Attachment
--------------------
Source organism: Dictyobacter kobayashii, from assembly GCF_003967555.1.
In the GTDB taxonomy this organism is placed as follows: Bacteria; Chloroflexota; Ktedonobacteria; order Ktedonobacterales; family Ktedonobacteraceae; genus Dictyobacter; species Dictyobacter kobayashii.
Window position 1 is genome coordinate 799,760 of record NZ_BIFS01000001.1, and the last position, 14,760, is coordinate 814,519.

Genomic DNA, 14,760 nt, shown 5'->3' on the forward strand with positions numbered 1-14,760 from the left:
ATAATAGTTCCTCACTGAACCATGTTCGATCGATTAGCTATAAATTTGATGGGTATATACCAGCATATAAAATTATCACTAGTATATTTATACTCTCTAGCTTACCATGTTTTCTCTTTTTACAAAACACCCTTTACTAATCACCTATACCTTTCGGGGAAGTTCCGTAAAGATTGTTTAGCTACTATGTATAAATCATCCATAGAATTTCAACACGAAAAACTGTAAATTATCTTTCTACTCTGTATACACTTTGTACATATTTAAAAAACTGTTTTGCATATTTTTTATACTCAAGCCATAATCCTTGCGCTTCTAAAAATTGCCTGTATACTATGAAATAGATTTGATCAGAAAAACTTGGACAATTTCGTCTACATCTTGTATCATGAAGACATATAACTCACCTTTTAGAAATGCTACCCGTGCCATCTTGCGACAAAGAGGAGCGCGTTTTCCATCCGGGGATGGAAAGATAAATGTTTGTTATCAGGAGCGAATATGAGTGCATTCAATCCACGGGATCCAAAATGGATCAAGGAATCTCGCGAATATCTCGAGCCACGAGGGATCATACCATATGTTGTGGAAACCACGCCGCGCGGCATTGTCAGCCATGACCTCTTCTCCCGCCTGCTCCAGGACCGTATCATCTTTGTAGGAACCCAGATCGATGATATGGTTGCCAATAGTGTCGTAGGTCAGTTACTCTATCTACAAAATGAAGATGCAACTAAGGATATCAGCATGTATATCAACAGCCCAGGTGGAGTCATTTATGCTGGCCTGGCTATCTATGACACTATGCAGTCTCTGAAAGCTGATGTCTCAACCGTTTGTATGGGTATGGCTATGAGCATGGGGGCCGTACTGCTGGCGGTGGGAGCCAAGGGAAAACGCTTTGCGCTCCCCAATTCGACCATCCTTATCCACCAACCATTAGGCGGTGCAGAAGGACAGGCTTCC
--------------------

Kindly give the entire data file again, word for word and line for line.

Source organism: Dictyobacter kobayashii, from assembly GCF_003967555.1.
In the GTDB taxonomy this organism is placed as follows: Bacteria; Chloroflexota; Ktedonobacteria; order Ktedonobacterales; family Ktedonobacteraceae; genus Dictyobacter; species Dictyobacter kobayashii.
Window position 1 is genome coordinate 799,760 of record NZ_BIFS01000001.1, and the last position, 14,760, is coordinate 814,519.

Genomic DNA, 14,760 nt, shown 5'->3' on the forward strand with positions numbered 1-14,760 from the left:
ATAATAGTTCCTCACTGAACCATGTTCGATCGATTAGCTATAAATTTGATGGGTATATACCAGCATATAAAATTATCACTAGTATATTTATACTCTCTAGCTTACCATGTTTTCTCTTTTTACAAAACACCCTTTACTAATCACCTATACCTTTCGGGGAAGTTCCGTAAAGATTGTTTAGCTACTATGTATAAATCATCCATAGAATTTCAACACGAAAAACTGTAAATTATCTTTCTACTCTGTATACACTTTGTACATATTTAAAAAACTGTTTTGCATATTTTTTATACTCAAGCCATAATCCTTGCGCTTCTAAAAATTGCCTGTATACTATGAAATAGATTTGATCAGAAAAACTTGGACAATTTCGTCTACATCTTGTATCATGAAGACATATAACTCACCTTTTAGAAATGCTACCCGTGCCATCTTGCGACAAAGAGGAGCGCGTTTTCCATCCGGGGATGGAAAGATAAATGTTTGTTATCAGGAGCGAATATGAGTGCATTCAATCCACGGGATCCAAAATGGATCAAGGAATCTCGCGAATATCTCGAGCCACGAGGGATCATACCATATGTTGTGGAAACCACGCCGCGCGGCATTGTCAGCCATGACCTCTTCTCCCGCCTGCTCCAGGACCGTATCATCTTTGTAGGAACCCAGATCGATGATATGGTTGCCAATAGTGTCGTAGGTCAGTTACTCTATCTACAAAATGAAGATGCAACTAAGGATATCAGCATGTATATCAACAGCCCAGGTGGAGTCATTTATGCTGGCCTGGCTATCTATGACACTATGCAGTCTCTGAAAGCTGATGTCTCAACCGTTTGTATGGGTATGGCTATGAGCATGGGGGCCGTACTGCTGGCGGTGGGAGCCAAGGGAAAACGCTTTGCGCTCCCCAATTCGACCATCCTTATCCACCAACCATTAGGCGGTGCAGAAGGACAGGCTTCC